For the past four months, the SFA has been collaborating with the American Studies Department at The University of Texas at Austin and the Central Texas Barbecue Association to begin documenting barbecue in Texas. Dr. Elizabeth Engelhardt dedicated her graduate level American Foodways class to the collection of fieldwork for the Trail. SFA oral historian, Amy Evans, traveled to Texas to give a workshop on conducting interviews. Graduate students sat down with restaurant owners in and around Austin to collect their stories. Robb Walsh, SFA member and author of Legends of Texas Barbecue Cookbook, wrote the introduction for this, our Texas leg of the Southern BBQ Trail.

Go here to view the project on-line. Listen to Ben Wash of Ben's Long Branch explain how brisket became the foundation of Texas barbecue. Learn what Vencil Mares of Taylor Cafe puts in his sauce. Meet the Texans who have dedicated their lives to the craft of 'cue.

Thursday, May 10


SFA member Ann Stauss has embarked on a project to document the neighborhoods of New Orleans through recipes. The finished work will take the form of a cookbook entitled New Orleans Neighborhoods, A Culinary Tribute. The majority of the proceeds from the sale of the book will go directly to the communities she documents. Ann is still looking for stories and recipes from New Orelans natives. If you or someone you know would be interested in participating in the project, please contact Ann Stauss by email anniedd@charter.net or phone (504) 220-2906. You can also visit her website.

Wednesday, May 9

Beard Awards for Southern Boys

SFA members racked up at the 2007 James Beard Awards. Winners include Best Chef, Southeast, Scott Peacock of Watershed in Decatur, Georgia, and Best Chef South, Donald Link of Herbsaint in New Orleans. And Matt and Ted's Lee Brothers Southern Cookbook won Cookbook of the Year.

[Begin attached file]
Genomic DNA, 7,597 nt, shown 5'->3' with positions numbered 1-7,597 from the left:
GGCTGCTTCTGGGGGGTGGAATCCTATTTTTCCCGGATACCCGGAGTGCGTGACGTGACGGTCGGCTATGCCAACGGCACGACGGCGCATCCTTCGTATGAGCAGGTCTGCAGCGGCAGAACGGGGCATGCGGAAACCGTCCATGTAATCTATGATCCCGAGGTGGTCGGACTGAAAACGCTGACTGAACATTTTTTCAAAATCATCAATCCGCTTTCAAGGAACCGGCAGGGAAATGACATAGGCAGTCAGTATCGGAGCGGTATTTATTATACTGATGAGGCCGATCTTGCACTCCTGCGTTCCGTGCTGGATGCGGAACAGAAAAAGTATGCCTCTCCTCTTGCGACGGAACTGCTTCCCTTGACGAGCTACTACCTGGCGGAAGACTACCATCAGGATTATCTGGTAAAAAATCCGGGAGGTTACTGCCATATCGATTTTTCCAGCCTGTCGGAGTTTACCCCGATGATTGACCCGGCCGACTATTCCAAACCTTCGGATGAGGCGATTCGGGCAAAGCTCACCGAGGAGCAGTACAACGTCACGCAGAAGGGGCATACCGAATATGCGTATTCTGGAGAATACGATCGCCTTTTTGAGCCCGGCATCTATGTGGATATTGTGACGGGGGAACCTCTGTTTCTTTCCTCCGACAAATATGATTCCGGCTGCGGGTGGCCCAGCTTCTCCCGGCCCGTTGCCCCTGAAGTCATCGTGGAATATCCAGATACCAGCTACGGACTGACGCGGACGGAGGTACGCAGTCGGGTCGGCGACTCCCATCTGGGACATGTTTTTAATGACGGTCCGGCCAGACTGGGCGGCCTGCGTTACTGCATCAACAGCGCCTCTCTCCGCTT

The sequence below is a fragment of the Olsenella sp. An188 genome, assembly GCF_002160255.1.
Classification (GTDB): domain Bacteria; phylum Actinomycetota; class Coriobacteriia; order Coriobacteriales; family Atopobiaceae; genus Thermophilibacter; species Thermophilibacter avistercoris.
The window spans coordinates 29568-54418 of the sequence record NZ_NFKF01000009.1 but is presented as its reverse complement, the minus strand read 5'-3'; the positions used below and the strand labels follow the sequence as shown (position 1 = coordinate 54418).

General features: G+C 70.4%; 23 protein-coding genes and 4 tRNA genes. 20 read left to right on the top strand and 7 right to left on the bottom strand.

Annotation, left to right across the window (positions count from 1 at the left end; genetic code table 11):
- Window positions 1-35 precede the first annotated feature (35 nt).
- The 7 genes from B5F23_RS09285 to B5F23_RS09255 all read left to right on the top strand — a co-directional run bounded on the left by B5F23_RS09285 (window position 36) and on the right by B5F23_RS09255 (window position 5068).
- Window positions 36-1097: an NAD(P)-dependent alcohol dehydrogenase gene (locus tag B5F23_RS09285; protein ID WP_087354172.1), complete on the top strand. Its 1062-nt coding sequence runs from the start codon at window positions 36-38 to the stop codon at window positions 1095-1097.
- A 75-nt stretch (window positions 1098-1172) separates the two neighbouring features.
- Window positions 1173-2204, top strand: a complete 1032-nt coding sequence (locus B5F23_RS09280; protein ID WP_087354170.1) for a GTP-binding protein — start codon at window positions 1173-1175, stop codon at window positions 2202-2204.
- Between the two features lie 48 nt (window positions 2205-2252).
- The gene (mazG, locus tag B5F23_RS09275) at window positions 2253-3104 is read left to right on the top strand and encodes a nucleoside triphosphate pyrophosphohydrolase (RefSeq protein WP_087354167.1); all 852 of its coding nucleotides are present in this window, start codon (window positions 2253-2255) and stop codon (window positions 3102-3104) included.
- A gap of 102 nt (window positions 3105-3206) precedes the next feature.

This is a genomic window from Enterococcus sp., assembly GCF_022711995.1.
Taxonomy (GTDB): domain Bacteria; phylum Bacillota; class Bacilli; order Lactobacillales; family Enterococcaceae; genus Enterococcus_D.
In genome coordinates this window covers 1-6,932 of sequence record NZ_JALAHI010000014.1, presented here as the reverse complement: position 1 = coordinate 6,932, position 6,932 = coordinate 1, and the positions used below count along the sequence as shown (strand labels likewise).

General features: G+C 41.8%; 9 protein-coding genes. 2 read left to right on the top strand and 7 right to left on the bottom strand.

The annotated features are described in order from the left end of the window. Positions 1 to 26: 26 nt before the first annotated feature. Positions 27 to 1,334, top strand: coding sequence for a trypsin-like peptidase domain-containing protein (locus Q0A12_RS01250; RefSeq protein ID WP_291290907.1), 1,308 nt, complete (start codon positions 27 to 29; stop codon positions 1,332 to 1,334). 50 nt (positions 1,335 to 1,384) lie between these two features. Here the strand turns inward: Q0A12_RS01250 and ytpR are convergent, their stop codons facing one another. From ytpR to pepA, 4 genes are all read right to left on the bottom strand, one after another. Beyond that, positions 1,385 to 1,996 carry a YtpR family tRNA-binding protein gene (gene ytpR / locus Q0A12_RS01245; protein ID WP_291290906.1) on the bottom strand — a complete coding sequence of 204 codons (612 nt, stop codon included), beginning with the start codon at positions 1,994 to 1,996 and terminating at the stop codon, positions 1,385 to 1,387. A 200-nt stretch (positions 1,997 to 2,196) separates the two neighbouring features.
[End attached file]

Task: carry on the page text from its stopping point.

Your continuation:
Thursday, May 3


In 2005, as part of our "Sweet Home New Orleans" field trip, we celebrated a handful of Tabasco Guardians of the Tradition, honoring them with awards. Two months later, Katrina hit. Businesses were ruined, their owners displaced. Over the past nine months, SFA member Sara Roahen has followed up with these folks, capturing their stories through oral history. They are stories that, thankfully, were not lost to the storm. They are stories of New Orleans' rich culinary traditions and the people who continue to keep them alive. Read interviews from Hansen's Sno-Bliz, Roman Chewing Candy Co., the Vietnamese Farmers' Market, Brocato's and more right here.

Wednesday, May 2


It's May, time for farmers to back their loaded trucks into parking lots and buyers to fill plastic sacks with fresh produce.

See how one SFA member, Anne Freeze, is organizing in her community:
The Hitching Lot Farmers Market


After a successful inaugural trip in March, CulinaryCorps is gearing up for a second trip to New Orleans from June 1-8th. They are currently working to create a team of 14-18 people to participate in the week-long service experience. During their second trip they'll be volunteering with several organizations including the Crescent City Farmer's Market, Emergency Communities (a feeding kitchen in the lower 9th ward) and NOLA Edible Schoolyard. Along with the service activities, the trip incorporates educational events that will allow participants to experience the vital food culture that makes New Orleans the tremendous city that it is. There are tours, classes, tastings and excursions planned throughout the week that will illustrate the vital importance of preserving a community's food heritage. CulinaryCorps is commited to building culinary leaders committed to social change within their communities and beyond. For more information, visit www.culinarycorps.org